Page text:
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What 10,000 studies have said about weed

What 10,000 studies say about the medical benefits — and risks — of weed

Smoking weed probably won’t give you cancer, but it might cause lung problems, contribute to mental health issues, and affect your memory. It can also be used to treat chronic pain and a broad range of other medical conditions, but a lot more research is still needed to determine whether it’s truly safe and effective.

Those are the key takeaways from a landmark report published Thursday by the National Academies of Sciences, Engineering, and Medicine. The federal advisory panel didn’t conduct any new research, instead analyzing the findings of more than 10,000 previous scientific studies on marijuana and the plant’s derivatives published since 1999.

“The lack of any aggregated knowledge of cannabis-related health effects has led to uncertainty about what, if any, are the harms or benefits from its use,” said Marie McCormick, a Harvard pediatrician who chaired the committee that published the report. “We conducted an in-depth and broad review of the most recent research to establish firmly what the science says and to highlight areas that still need further examination.”

Key findings from the report include:

Marijuana seems to work for chronic pain.
“Patients who were treated with cannabis or cannabinoids were more likely to experience a significant reduction in pain symptoms,” the researchers wrote.

You shouldn’t drive stoned.
“Evidence suggests that cannabis use prior to driving increases the risk of being involved in a motor vehicle accident,” the study found.

Smoking weed doesn’t appear to cause lung cancer.
The researchers found “evidence that suggests smoking cannabis does not increase the risk for cancers often associated with tobacco use.” But they also noted that regular use of weed “is associated with more frequent chronic bronchitis episodes and worse respiratory symptoms.” The good news, however, is that those symptoms seem to go away when people quit smoking.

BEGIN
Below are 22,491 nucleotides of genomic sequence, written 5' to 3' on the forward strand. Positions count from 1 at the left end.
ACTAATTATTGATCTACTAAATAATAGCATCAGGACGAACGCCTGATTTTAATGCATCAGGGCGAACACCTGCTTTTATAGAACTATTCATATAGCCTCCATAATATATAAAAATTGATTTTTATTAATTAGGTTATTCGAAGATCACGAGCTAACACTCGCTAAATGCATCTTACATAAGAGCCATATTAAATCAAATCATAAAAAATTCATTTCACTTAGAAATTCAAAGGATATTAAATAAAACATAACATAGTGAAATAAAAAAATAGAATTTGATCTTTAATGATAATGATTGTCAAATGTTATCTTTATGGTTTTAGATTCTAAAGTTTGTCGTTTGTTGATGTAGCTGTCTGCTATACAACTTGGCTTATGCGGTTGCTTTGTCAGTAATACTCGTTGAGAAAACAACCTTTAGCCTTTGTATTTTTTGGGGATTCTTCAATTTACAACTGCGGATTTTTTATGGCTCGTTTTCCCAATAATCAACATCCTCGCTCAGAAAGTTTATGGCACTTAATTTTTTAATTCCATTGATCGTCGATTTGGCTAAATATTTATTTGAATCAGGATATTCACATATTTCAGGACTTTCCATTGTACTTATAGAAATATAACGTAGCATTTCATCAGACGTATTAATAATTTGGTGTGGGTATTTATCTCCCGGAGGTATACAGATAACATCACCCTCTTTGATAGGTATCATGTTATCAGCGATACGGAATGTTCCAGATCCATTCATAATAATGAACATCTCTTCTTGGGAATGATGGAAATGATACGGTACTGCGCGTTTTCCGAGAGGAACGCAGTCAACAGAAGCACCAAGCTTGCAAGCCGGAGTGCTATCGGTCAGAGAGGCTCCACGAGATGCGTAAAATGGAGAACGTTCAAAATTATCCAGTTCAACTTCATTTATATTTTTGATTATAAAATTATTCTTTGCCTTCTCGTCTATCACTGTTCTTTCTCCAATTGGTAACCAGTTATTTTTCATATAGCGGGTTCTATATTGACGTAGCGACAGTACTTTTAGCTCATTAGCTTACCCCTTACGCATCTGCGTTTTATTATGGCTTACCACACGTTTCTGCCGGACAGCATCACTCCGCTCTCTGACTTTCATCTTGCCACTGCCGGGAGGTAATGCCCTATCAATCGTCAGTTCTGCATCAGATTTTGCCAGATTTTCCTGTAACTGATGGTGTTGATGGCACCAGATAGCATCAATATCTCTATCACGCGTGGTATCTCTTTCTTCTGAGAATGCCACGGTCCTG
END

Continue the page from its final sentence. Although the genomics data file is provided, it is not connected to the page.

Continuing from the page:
Mental health problems are a possibility.
The theory that pot smoking is linked to schizophrenia has been around for years, but many respected researchers believe it only leads to earlier onset in people already predisposed to the illness. That said, the new study found that cannabis use is likely to increase the risk of developing schizophrenia, other psychoses, and social anxiety disorders, and to a lesser extent depression.”

Government red tape is impeding important research.
While 29 states and Washington, D.C., now allow some form of medical marijuana, science is still struggling to catch up with the drug’s prevalence. The new study found “substantial evidence” that marijuana products work for multiple sclerosis–related muscle spasms, and “conclusive evidence” that weed can effectively treat “chemotherapy-induced nausea and vomiting,” but “specific regulatory barriers, including the classification of cannabis as a Schedule I substance, impede the advancement of research.”

You can read the National Academies of Sciences, Engineering, and Medicine’s own summary of the study here.

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